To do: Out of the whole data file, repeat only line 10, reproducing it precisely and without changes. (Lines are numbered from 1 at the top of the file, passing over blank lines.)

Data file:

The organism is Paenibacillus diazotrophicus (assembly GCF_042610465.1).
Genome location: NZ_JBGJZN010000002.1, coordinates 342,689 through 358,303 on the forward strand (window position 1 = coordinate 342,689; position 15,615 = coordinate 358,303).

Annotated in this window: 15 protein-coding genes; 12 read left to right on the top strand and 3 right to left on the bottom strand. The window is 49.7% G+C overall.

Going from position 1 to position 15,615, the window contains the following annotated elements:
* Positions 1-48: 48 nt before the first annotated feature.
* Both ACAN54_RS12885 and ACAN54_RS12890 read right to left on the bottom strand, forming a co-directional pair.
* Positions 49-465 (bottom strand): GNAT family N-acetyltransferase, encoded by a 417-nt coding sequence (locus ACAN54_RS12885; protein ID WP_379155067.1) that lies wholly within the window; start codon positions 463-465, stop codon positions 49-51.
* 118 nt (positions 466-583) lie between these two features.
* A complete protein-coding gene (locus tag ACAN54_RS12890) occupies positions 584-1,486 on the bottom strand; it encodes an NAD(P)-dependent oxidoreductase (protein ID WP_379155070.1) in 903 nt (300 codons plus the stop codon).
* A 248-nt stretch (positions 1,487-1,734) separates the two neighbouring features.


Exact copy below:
* A 248-nt stretch (positions 1,487-1,734) separates the two neighbouring features.